Three-Minute Tech: Electrophoretic ink

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[In our Three-Minute Tech series, we tell you everything you really need to know about a technology in three minutes or less.]

If you have a dedicated e-reader, such as a Kindle or a Nook, you’re using a technology called electrophoretic ink, made by E Ink, to read your favorite books. Unlike other display technologies, such as LCD or CRT (remember them?), electrophoretic ink uses no backlighting.

The lack of a backlight has some notable benefits. For one, it means that electrophoretic ink can use much less power than other types of displays. Devices using E Ink-based displays can run for weeks without recharging, and their batteries are much smaller and lighter. That leads to smaller and lighter readers. For comparison, the latest iPad weighs 652 grams (nearly 23 ounces). The smallest Kindle, with a display about half the size of the iPad, only weighs 168 grams (less than six ounces).

How it works

Picture a screen covered with marbles, where one side of each marble is black and the other white. When the marbles are turned with the black side facing outward, you see black on the display; turn them the other way and you see white. Now, picture millions of tiny marbles, each with a diameter around that of a human hair. These marbles, or microcapsules, are so small that some 100,000 of them fit in a square inch.

1. Upper layer; 2. Transparent electrode layer; 3. Transparent micro-capsules; 4. Positive charged white pigments; 5. Negative charged black pigments; 6. Transparent oil; 7. Electrode pixel layer; 8. Bottom supporting layer; 9. Light; 10. White; 11. Black

Each microcapsule contains black and white pigment chips floating in oil. The white pigments are positively charged, and the black are negatively charged. An electric field under these microcapsules is positively or negatively charged, attracting or repelling the pigments to make the microcapsule appear while, black, or grey. The current E Ink Pearl display (used in all non LCD-based e-readers) offers 16 levels of gray, but the technology hasn’t yet managed to display actual white, because of the other layers of plastic the display contains. Once a page is rendered, no power is required to keep displaying it; those miniature marbles stay in position until you change the page again.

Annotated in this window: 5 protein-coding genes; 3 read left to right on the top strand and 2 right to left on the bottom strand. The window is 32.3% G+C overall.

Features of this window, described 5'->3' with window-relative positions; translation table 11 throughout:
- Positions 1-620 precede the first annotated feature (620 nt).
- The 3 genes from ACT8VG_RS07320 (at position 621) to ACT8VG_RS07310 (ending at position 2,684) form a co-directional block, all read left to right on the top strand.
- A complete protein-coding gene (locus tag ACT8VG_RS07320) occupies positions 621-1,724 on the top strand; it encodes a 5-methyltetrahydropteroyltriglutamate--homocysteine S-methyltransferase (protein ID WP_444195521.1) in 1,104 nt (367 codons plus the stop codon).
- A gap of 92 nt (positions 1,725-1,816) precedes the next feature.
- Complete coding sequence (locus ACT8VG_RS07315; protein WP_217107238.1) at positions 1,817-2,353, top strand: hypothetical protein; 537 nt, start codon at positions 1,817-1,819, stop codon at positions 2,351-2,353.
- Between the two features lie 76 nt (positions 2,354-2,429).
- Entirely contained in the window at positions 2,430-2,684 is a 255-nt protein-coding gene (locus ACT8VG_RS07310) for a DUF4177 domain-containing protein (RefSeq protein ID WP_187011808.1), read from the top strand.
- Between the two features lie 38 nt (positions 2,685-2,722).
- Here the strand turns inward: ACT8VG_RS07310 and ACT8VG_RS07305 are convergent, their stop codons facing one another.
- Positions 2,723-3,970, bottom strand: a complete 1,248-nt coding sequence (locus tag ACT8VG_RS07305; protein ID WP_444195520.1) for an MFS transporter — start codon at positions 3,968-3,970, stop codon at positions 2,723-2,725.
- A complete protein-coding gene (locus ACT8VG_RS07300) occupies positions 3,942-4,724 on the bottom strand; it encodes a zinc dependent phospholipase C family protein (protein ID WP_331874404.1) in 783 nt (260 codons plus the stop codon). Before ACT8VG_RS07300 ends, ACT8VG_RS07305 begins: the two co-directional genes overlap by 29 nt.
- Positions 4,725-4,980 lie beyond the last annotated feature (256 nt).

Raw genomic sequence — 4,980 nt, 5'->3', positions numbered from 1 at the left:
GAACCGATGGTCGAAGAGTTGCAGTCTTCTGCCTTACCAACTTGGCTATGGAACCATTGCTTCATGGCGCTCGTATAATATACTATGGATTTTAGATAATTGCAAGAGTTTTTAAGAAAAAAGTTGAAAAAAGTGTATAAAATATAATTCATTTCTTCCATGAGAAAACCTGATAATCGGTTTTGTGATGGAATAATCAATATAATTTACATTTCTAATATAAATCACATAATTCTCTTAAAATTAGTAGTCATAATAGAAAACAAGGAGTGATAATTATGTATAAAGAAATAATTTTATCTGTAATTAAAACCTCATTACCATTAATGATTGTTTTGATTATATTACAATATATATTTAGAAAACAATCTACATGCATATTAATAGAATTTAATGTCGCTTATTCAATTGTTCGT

There is a trade-off, though, between the low power required for E Ink-based displays and a backlit screen, such as on an iPad. While electrophoretic ink is fine for reading in situations where you have bright light—outdoors during the day, or with a reading lamp—it’s much less usable in low-light environments. Because of this, companies can advertise that you can read your ebooks on the beach, something you’ll find difficult with an iPad.

On the other hand, electrophoretic ink displays can’t hold a candle to the iPad if you’re reading in bed and don’t want a bright reading light shining on your screen. To counter this limitation, Barnes & Noble released its Nook Simple Touch with GlowLight, which integrates a reading light into the case design. And of course, makers of e-readers (and lots of third-party accessory makers) offer add-on lighting products as well.

The individual elements in an E Ink display also change shades far more slowly than the pixels of an LCD screen, so they're not well suited to moving graphics or video.

(E Ink-based displays aren’t only for e-readers: there are watches and other types of devices that use this technology for their displays. You may also find them in supermarkets, as signage on shelves showing product prices.)

The future

Electrophoretic ink hasn’t yet made the cut for color, though researchers are working on it. So right now, if you want to read books that contain pictures, even in black and white, a backlit screen is optimal. E Ink-based displays can form simple black and white or grayscale pictures or graphics, but that’s all.

What can we expect from electrophoretic ink in the future? LG is finally producing a flexible display that could lead to e-readers less than 1 millimeter thick that we can just toss into our pockets and not worry (too much) about breaking. As these devices get cheaper, they may even become the razors to the blades that are ebooks and magazines: companies may just give them away when you subscribe to a magazine or commit to buy a few ebooks.

While some users will find that the contrast is insufficient unless they’re in bright light—or buy a model with a built-in light—electrophoretic ink displays beats an LCD hands down in bright sunlight. An E Ink-based ebook reader is much less expensive and lighter than a tablet like the iPad, but is only designed for one use: reading books with mostly text. If you’re a heavy reader, then electrophoretic ink may be your best friend.

This story, "Three-Minute Tech: Electrophoretic ink" was originally published by TechHive.

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